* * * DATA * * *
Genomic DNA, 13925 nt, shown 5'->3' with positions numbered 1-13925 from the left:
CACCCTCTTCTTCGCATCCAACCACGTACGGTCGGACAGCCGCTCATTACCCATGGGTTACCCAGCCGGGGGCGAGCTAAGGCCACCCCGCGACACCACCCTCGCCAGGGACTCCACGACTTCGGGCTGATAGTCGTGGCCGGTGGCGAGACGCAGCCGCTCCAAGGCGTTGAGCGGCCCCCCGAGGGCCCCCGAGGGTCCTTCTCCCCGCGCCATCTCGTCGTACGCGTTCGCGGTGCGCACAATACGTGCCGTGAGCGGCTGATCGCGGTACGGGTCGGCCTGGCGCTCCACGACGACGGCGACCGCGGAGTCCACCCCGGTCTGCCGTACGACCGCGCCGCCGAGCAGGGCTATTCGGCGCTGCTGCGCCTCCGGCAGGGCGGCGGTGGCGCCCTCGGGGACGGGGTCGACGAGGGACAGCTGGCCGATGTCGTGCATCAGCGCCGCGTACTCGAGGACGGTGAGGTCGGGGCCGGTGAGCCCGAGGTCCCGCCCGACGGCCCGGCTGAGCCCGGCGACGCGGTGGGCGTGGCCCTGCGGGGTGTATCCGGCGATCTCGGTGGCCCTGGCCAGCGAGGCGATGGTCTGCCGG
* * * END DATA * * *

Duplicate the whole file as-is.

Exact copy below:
Genomic DNA, 13925 nt, shown 5'->3' with positions numbered 1-13925 from the left:
CACCCTCTTCTTCGCATCCAACCACGTACGGTCGGACAGCCGCTCATTACCCATGGGTTACCCAGCCGGGGGCGAGCTAAGGCCACCCCGCGACACCACCCTCGCCAGGGACTCCACGACTTCGGGCTGATAGTCGTGGCCGGTGGCGAGACGCAGCCGCTCCAAGGCGTTGAGCGGCCCCCCGAGGGCCCCCGAGGGTCCTTCTCCCCGCGCCATCTCGTCGTACGCGTTCGCGGTGCGCACAATACGTGCCGTGAGCGGCTGATCGCGGTACGGGTCGGCCTGGCGCTCCACGACGACGGCGACCGCGGAGTCCACCCCGGTCTGCCGTACGACCGCGCCGCCGAGCAGGGCTATTCGGCGCTGCTGCGCCTCCGGCAGGGCGGCGGTGGCGCCCTCGGGGACGGGGTCGACGAGGGACAGCTGGCCGATGTCGTGCATCAGCGCCGCGTACTCGAGGACGGTGAGGTCGGGGCCGGTGAGCCCGAGGTCCCGCCCGACGGCCCGGCTGAGCCCGGCGACGCGGTGGGCGTGGCCCTGCGGGGTGTATCCGGCGATCTCGGTGGCCCTGGCCAGCGAGGCGATGGTCTGCCGG